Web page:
Senate passes divorce law change advocating that kids split time evenly with parents
Judges could be required to presume that it is best for children to split time equally with both parents under a change to the state’s divorce laws passed Tuesday by the Florida Senate.
Under current law, judges are supposed to consider 20 criteria and “the best interests of the child” when they write an order. But Sen. Tom Lee, R-Brandon, who sponsored the legislation (SB 250) says the child’s wellbeing is an end goal and that to accomplish that, it’s in the best interests of kids to split time evenly with both parents whenever possible.
The majority of senators agreed, passing Lee’s bill on a 23-15 vote.
“As we look at other child welfare polices that we enact, we always start with the assumption that if it’s in best interest of the child, we want both parents involved and that we want both parents to take responsibility,” said Sen. Don Gaetz, R-Niceville.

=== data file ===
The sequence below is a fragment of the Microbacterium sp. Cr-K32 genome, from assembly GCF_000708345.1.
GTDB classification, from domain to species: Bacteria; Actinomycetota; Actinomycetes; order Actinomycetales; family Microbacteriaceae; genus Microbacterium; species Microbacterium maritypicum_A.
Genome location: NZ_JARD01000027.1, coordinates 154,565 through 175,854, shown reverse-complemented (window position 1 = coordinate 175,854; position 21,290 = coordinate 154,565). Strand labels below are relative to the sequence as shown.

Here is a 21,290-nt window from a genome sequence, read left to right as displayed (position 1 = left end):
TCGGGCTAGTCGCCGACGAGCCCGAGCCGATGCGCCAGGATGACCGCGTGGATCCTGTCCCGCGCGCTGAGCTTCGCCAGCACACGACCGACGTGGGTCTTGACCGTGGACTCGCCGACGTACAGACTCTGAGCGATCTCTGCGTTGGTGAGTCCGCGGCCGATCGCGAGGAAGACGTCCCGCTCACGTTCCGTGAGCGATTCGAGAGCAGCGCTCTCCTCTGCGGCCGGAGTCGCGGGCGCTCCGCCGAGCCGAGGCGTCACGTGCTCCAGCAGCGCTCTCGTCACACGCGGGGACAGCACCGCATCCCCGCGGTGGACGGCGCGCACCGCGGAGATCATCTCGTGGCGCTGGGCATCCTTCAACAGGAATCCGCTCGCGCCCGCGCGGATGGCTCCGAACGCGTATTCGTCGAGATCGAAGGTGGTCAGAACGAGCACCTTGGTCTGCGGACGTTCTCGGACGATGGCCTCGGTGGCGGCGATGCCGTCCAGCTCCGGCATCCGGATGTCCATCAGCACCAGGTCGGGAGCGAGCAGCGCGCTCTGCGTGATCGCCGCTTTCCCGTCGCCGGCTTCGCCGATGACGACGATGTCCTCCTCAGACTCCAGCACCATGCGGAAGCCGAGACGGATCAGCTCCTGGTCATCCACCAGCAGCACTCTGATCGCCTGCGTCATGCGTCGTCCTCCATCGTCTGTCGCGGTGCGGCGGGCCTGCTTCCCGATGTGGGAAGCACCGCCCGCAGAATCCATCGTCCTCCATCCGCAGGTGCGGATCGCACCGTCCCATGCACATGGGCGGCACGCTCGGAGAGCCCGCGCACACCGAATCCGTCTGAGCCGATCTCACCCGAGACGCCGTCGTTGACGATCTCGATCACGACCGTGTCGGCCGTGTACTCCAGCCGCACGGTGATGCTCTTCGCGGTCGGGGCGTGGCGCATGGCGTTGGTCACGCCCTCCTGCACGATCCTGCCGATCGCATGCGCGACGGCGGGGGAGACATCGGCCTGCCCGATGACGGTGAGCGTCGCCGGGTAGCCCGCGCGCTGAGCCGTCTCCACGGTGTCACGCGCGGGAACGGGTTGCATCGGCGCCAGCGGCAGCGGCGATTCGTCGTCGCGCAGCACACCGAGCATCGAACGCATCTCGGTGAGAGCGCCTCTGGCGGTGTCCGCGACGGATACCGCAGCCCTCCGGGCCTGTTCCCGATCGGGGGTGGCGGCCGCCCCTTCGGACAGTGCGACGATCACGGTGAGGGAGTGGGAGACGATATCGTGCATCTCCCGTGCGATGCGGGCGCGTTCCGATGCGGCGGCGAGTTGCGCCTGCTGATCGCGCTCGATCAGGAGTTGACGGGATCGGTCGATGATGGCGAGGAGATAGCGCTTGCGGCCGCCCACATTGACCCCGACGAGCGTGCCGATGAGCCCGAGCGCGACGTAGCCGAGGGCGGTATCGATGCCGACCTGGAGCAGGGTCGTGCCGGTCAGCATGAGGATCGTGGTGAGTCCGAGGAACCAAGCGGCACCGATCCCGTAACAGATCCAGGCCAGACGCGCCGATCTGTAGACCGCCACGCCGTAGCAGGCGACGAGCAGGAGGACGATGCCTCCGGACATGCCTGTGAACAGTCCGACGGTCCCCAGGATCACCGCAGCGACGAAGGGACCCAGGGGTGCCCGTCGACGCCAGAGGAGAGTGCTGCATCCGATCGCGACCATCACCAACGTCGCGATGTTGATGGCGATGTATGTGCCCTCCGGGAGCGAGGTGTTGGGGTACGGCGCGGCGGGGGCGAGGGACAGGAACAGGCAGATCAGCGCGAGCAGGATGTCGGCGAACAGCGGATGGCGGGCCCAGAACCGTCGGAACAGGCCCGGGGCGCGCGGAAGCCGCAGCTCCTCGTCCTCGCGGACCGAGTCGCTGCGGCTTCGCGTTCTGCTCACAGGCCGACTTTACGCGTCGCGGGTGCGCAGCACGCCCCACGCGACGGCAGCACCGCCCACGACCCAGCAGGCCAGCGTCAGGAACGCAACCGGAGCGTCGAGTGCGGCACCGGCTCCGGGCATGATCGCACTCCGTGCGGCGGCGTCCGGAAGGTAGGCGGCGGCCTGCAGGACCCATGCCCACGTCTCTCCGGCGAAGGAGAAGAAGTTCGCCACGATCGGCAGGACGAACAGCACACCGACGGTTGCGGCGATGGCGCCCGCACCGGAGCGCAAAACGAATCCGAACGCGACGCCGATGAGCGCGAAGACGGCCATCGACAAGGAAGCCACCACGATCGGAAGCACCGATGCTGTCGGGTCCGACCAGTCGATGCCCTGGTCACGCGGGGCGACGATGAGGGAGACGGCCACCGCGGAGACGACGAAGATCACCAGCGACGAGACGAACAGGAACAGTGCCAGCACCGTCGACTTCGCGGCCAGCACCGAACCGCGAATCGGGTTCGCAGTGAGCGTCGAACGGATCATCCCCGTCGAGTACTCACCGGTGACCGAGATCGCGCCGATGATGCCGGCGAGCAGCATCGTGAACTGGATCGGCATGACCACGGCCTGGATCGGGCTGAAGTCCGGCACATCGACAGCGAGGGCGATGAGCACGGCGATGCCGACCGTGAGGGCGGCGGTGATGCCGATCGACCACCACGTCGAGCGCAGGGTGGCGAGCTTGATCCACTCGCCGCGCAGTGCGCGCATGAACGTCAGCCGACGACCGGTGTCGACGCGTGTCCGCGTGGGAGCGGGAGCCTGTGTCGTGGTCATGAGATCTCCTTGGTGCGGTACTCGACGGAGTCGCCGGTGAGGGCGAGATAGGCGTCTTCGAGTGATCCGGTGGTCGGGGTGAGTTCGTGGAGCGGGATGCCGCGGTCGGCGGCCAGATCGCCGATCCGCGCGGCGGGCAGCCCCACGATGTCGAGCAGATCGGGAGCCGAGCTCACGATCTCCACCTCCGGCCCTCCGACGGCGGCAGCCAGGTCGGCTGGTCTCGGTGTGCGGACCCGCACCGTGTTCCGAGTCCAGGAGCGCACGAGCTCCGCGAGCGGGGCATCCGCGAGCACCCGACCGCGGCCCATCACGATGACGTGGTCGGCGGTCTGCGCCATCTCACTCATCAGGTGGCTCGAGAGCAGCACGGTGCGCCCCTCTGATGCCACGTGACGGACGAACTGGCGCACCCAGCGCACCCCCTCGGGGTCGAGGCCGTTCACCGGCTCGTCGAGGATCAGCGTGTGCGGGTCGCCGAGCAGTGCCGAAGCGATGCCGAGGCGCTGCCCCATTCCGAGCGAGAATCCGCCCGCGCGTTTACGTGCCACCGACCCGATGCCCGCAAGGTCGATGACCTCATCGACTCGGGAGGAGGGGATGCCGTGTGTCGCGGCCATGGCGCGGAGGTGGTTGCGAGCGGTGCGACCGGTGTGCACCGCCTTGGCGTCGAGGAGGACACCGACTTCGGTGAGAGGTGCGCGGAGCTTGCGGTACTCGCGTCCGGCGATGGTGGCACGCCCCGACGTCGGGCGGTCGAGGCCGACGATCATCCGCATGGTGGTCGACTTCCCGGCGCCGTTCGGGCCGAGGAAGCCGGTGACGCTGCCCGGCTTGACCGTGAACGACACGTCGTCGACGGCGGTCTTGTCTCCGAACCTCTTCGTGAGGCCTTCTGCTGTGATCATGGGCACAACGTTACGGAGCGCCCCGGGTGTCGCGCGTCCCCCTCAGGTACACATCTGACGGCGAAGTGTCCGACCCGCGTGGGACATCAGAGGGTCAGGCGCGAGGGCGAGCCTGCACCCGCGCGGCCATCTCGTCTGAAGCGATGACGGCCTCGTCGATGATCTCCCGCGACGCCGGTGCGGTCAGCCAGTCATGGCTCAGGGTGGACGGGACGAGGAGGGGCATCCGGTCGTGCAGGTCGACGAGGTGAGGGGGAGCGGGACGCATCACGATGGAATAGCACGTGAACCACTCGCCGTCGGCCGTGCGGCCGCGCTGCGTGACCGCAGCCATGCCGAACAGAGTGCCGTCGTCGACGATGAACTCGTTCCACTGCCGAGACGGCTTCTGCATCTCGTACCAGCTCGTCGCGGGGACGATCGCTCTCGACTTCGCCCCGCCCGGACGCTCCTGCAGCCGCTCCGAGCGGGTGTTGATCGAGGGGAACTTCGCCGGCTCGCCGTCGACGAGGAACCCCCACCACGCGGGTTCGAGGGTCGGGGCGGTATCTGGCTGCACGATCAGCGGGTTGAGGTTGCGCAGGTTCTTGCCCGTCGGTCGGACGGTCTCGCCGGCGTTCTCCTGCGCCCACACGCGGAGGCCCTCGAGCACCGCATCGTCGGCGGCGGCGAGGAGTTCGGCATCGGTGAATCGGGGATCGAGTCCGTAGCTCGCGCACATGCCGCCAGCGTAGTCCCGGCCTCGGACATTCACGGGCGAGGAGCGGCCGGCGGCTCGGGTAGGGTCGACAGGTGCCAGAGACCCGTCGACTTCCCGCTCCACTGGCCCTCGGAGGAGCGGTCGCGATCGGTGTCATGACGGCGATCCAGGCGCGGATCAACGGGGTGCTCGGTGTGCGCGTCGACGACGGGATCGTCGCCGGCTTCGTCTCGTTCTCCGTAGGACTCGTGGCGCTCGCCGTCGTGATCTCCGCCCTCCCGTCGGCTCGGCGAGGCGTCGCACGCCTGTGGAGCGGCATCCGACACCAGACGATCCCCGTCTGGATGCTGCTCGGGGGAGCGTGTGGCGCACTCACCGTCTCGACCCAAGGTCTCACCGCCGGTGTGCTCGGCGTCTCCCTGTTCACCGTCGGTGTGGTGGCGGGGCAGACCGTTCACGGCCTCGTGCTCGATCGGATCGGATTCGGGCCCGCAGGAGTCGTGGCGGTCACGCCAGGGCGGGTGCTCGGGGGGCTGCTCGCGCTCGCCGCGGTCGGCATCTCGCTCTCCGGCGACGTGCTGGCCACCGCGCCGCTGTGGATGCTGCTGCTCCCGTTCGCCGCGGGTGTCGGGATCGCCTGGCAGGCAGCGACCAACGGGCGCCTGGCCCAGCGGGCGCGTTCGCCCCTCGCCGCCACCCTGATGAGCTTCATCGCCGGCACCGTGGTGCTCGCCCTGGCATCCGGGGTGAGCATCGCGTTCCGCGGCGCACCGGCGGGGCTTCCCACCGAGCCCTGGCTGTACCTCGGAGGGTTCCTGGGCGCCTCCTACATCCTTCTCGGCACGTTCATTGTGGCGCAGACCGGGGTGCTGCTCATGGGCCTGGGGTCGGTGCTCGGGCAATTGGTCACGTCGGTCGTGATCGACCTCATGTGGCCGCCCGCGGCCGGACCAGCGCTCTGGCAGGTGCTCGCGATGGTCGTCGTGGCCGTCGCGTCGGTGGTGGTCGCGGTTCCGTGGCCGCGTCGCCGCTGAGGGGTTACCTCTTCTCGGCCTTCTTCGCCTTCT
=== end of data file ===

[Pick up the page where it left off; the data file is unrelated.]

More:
Opponents raised concerns that creating a 50/50 starting point for court orders could prejudice judges and that it meddles too much with judicial discretion.
“Each case is different,” Sen. Arthenia Joyner, D-Tampa said. “Each comes with its own unique dynamics, and conceivable, someone could come in not being equal to the other.”
Lee, however, disagrees. The legislation allows judges to deviate from the 50/50 timesharing based on the 20 criteria judges use under current law and two additional issues.
What’s more, he said it’s a civil rights issue.
“We have legislation moving year in and year out, some this year, that is designed to create equal rights, but somehow when it comes to the courts it’s not important?” Lee said.
An identical bill in the House was not heard by any committees, but an omnibus reform of divorce laws that includes a similar provision is ready for a House vote. That legislation must clear two more committees in the Senate.